Cooling Markets May Halt Sprawl in Maine

For decades, development in Maine sprawled away from cities and across the landscape. The flailing economy may be the only thing that can change the pattern.
December 9, 2008, 11am PST | Tim Halbur
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"Population changes for 22 of the state's service-center communities show that the steady flow of people away from the cities during the 1990s has ebbed dramatically since 2000. A few communities, such as Bangor, Waterville and Belfast, have begun gaining population.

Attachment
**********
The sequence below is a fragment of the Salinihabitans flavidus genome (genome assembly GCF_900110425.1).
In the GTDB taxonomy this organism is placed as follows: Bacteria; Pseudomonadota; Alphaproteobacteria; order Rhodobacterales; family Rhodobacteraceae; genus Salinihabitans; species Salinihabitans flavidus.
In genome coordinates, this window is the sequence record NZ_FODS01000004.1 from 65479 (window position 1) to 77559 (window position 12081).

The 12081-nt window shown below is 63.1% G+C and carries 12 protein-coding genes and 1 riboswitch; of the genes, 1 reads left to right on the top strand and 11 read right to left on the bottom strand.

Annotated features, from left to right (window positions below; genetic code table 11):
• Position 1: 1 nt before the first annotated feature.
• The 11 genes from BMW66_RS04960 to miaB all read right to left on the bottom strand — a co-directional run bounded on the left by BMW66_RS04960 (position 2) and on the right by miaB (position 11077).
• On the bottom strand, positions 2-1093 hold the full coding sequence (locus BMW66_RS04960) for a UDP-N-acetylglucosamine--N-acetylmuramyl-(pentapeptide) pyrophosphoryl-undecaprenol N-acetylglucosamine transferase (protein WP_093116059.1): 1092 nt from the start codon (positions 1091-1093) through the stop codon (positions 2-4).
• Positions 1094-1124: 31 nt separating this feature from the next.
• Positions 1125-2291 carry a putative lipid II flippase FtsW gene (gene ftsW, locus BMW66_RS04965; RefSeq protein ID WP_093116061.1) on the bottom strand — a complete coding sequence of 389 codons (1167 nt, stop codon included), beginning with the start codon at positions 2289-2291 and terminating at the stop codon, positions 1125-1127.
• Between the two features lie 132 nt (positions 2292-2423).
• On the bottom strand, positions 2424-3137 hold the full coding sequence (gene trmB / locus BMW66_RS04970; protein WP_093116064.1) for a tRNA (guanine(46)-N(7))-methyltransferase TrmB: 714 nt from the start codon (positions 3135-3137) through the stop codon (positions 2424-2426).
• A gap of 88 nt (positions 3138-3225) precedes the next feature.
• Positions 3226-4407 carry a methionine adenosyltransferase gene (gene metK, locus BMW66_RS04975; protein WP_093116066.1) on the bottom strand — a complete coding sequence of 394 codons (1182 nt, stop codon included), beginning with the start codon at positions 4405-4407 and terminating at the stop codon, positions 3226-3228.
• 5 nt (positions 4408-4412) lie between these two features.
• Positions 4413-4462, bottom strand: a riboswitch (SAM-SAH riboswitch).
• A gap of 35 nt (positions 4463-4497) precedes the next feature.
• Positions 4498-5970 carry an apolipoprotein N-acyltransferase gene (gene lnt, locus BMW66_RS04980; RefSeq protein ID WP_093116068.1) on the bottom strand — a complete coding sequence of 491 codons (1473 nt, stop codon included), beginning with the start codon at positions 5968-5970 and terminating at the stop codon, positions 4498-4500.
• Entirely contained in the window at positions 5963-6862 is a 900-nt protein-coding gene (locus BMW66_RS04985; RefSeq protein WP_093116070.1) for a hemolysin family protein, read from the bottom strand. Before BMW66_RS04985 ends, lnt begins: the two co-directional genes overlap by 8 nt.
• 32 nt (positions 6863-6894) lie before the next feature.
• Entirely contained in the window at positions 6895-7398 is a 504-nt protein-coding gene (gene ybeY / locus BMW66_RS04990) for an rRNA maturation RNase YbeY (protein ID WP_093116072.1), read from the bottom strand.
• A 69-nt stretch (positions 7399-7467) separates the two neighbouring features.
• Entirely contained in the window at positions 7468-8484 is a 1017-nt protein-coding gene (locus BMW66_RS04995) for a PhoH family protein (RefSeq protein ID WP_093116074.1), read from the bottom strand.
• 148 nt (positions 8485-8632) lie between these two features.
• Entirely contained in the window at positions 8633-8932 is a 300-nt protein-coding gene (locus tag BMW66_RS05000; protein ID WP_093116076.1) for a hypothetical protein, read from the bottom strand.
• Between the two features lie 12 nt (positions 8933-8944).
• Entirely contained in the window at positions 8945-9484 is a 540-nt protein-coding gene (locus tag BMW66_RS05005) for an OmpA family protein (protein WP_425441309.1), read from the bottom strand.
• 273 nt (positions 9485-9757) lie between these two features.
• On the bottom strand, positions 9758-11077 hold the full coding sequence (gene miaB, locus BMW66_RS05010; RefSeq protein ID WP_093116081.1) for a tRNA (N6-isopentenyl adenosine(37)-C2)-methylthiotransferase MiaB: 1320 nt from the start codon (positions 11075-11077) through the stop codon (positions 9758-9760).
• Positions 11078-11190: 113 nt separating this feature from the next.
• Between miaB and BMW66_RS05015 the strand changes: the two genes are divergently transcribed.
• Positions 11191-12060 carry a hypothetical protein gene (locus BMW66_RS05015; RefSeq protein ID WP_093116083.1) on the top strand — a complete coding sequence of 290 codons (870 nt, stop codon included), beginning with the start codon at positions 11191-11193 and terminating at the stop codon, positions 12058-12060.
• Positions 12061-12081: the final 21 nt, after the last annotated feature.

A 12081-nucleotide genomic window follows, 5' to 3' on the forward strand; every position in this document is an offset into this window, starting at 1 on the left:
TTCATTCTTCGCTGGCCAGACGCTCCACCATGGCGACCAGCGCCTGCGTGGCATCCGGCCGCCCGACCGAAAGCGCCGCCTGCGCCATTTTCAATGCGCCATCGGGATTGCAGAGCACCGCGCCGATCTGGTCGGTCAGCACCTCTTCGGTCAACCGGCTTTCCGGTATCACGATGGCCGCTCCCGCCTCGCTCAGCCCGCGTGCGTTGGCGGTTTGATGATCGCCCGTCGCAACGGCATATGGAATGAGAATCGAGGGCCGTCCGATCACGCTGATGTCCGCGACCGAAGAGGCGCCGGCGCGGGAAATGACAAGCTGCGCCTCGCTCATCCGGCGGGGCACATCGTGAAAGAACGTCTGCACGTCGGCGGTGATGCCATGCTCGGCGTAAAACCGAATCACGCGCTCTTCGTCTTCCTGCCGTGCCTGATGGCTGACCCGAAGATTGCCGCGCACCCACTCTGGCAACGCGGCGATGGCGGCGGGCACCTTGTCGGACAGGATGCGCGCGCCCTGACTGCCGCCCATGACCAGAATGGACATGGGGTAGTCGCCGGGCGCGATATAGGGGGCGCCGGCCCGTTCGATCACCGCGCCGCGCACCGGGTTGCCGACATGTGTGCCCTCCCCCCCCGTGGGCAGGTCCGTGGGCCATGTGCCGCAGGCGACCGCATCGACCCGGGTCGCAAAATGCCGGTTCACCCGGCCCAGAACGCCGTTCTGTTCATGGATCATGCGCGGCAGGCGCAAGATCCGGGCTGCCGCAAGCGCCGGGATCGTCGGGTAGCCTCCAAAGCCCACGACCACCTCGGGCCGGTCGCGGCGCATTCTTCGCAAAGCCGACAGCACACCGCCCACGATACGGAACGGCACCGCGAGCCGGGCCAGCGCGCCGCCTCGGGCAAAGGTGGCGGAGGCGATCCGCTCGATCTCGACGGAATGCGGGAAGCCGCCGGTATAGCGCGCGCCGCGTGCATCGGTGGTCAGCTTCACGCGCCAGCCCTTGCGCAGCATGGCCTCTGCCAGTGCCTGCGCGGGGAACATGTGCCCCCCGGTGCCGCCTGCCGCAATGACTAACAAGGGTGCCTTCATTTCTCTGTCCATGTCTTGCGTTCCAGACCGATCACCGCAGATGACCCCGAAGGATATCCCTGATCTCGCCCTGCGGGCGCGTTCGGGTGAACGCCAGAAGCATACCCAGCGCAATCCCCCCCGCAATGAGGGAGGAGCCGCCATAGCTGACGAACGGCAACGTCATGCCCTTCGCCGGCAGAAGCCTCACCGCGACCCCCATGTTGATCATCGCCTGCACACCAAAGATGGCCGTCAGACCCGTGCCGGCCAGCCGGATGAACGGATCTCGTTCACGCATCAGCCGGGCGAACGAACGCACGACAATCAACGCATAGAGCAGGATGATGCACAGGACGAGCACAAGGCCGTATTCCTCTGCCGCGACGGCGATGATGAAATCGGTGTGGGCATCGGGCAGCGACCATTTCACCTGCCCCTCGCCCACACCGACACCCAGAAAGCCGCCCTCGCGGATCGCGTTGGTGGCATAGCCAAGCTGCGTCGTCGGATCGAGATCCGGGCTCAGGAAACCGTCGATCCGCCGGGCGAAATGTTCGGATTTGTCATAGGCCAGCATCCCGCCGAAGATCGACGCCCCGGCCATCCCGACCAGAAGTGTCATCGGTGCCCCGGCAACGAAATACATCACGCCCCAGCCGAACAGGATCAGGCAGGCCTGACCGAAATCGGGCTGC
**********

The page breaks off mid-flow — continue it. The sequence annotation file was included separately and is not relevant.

A similar analysis of every community in fast-growing York and Cumberland counties shows that the rapid pace of development in suburbs and outlying towns has cooled in recent years. The York County town of Dayton, for example, grew by more than 50 percent from 1990 to 2000. So far this decade, the growth rate there is less than 12 percent.

These comparisons were compiled by the Maine State Planning Office. Taken together, they hint at changes in development patterns that have endured in Maine for half a century."

Thanks to Christian McNeil

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Published on Sunday, December 7, 2008 in Maine Sunday Telegram
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